In the current context in which we see local food economies being encroached by a few corporations, food sovereignty is an ultimate goal for not only farmers, but consumers as well. This battle for the right to decide food and agriculture policies requires different tactics and strategies from the organization of community-led seminars, planting of every inch of vacant space to global actions. One of these local-global actions has been to design of new policy frameworks such as the Right to Food mechanism.
But what does the Right to Food mechanism mean to our goal to protect human rights and food sovereignty? The Right to Food mechanism is one of the steps towards a basic human right that has yet to be realized for over a billion people. The Right to Food is a legal mechanism to protect local communities’ access to food. As a law, the Right to Food enables communities as well as nations to demand their food rights. Hard-pressed by free trade agreements and WTO regulations, many developing nations have limited powers to make decisions on supporting the right to food and food sovereignty. As US Senator Sherrod Brown (D-Ohio) mentioned, free trade agreements are a set of regulations (from intellectual property to the dismantling of land tenure regimes) that only favor international investors and other special interests. Free trade agreements like CAFTA, NAFTA and the emerging TransPacific Partnership (TPP) curtail governments’ capacity to invest in rural development programs to small scale farmers and advance food sovereignty. They force governments to divert more and more resources to large private enterprises, instead of rebuilding basic infrastructure to small scale agriculture and rural communities. The Right to Food mechanism is a result of years of tireless work of grassroots advocates. In 1996, during the World Food Conference, grassroots advocates highlighted the Right to Food, as a priority to policy change. Lawmakers, supported by the analysis of grassroots organizers, saw that the right to food could help to advance the implementation of the goals expressed in the UN Human Rights Declaration of 1946. Also, in the same conference, the Via Campesina introduced the concept of food sovereignty in the UN meeting. At that time, the Via Campesina, as the newest expression of the peasant movement for land, water, seeds and food rights, advocated for the rights of peasants to produce their own food, and the rights of communities around the world to control their food production and consumption: Food sovereignty is the right of peoples to healthy and culturally appropriate food produced through sustainable methods and their right to define their own food and agriculture systems. It develops a model of small scale sustainable production benefiting communities and their environment. It puts the aspirations, needs and livelihoods of those who produce, distribute and consume food at the heart of food systems and policies rather than the demands of markets and corporations. Food sovereignty prioritizes local food production and consumption. It gives a country the right to protect its local producers from cheap imports and to control production. It ensures that the rights to use and manage lands, territories, water, seeds, livestock and biodiversity are in the hands of those who produce food and not of the corporate sector. Therefore the implementation of genuine agrarian reform is one of the top priorities of the farmer’s movement. Right to Food and Food Sovereignty in the American Continent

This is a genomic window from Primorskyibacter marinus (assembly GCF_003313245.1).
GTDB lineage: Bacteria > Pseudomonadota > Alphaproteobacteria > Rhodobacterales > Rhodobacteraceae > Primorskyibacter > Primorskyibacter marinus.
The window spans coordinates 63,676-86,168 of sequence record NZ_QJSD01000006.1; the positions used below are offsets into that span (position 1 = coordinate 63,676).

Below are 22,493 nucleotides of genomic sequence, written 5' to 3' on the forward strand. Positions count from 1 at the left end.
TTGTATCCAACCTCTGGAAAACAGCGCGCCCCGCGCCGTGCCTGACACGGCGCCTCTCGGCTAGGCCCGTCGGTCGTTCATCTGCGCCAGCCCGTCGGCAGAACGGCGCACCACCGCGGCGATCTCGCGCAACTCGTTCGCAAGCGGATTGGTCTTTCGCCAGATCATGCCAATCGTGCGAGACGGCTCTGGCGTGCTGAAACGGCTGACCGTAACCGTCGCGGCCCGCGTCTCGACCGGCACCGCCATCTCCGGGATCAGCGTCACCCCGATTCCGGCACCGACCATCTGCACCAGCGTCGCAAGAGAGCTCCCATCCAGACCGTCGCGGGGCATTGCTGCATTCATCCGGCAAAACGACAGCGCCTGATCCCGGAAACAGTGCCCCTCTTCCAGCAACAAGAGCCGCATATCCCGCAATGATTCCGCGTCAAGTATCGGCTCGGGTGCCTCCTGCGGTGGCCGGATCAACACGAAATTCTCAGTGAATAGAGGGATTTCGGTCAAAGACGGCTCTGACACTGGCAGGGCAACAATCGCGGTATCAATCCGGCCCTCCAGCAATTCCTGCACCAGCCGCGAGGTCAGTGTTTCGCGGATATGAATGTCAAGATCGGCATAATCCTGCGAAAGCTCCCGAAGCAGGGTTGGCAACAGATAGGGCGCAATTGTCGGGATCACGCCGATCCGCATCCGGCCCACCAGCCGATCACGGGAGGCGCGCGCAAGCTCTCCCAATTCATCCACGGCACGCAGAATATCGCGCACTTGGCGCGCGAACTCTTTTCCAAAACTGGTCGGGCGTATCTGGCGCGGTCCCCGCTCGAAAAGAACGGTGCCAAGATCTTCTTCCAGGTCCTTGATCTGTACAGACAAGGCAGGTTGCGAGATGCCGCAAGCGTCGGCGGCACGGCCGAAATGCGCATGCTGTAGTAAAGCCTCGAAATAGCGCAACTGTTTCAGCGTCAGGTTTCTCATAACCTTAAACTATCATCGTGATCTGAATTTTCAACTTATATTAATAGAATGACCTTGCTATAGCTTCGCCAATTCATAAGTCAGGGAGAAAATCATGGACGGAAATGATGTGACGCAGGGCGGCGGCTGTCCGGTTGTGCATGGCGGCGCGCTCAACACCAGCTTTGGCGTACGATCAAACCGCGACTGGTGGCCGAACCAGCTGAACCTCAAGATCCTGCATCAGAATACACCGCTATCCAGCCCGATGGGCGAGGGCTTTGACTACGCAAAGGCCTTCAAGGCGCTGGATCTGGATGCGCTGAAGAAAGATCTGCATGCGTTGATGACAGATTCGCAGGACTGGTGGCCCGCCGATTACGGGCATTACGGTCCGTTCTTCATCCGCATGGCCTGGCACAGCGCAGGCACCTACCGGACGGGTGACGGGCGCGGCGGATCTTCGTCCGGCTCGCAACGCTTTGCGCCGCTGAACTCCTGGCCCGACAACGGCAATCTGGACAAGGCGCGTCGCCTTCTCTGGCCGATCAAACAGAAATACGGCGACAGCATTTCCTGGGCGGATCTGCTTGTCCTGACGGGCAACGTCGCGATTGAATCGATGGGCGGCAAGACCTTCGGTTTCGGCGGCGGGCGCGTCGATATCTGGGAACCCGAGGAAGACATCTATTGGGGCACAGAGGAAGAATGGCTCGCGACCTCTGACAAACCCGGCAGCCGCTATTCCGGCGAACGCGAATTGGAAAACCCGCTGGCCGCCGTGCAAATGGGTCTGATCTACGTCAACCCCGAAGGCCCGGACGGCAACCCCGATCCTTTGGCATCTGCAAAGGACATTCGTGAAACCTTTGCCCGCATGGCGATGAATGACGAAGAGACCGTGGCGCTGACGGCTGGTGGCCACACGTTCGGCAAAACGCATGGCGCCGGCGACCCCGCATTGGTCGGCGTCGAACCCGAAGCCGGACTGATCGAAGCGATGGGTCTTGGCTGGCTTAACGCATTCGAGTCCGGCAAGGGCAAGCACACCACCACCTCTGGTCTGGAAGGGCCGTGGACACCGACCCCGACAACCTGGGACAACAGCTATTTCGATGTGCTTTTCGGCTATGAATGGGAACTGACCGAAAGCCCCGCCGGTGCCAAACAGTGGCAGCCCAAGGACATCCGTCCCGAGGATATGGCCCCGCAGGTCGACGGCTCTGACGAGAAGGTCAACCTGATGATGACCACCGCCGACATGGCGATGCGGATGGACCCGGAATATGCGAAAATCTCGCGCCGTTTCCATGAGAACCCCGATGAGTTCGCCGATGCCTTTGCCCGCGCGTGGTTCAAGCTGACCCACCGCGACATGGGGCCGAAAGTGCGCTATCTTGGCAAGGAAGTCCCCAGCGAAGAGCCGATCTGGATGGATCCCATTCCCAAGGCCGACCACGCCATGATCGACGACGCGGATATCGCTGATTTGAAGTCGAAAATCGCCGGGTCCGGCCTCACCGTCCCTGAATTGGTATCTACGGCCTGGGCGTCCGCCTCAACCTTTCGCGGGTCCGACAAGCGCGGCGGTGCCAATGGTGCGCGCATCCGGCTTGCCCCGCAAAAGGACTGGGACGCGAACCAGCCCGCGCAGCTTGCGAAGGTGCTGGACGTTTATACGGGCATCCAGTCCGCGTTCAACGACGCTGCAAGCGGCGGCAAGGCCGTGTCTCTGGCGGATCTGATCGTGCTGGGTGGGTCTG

The concept of food sovereignty has evolved over the years, as has the peasant movement worldwide. Today a global movement of food sovereignty has bridged urban and rural communities from different countries and their perspectives have translated in different strategies to accomplish food sovereignty. In the United States, new food sovereignty laws, based on the experience of Sedgwick, Maine, have been approved in eight towns across the country. These new laws try to protect the right of farmers and consumers engaged in consented, marketing practices. US Department of Agriculture (USDA) and others government agencies have challenged those laws through lawsuits on the basis of public health and safety. Despite the legal challenges against those legislations, it is all but certain the idea of food sovereignty is here to stay. In Latin America, the concepts of both the Right to Food and Food Sovereignty are used interchangeably because the largest social segment affected by hunger is mostly rural families, disposed of their land and water rights. Indigenous peoples and peasants remain an influential social segment in some countries. The rise of food sovereignty in the region is a result of the great organizing work of the Via Campesina that helped increase opposition to neoliberal policies sponsored by the U.S. and European Union through free trade agreements. So, it is not a surprise that 11 nations in Latin America have approved constitutional amendments that include the Right to Food. Mexico, Brazil and Guatemala, for instance, approved new laws based on the Right to Food mechanism. Others like Ecuador, Nicaragua, Bolivia and Venezuela have gone even further to include food sovereignty in the constitutions. Food sovereignty policies, such as the support to small-scale farmers and the production and dissemination of creole seeds over genetically modified ones, have emerged in the many countries that adopted constitutional changes based on Right to Food and Food Sovereignty frameworks. It is valid to say that the work of the Via Campesina to disseminate food sovereignty has been critical to create the conditions to the implementation of the Right to Food mechanism. The alliances with friendly governments and the critical mass and political influence of organized peasant groups in policy making spaces have guaranteed the political move towards Right to Food legislation. And hopefully, this favorable environment to democracy and peasants’ participation will contribute to the enforceability of the new laws. Photo: Participants in a Right to Food workshop in India. Photo courtesy of FIAN.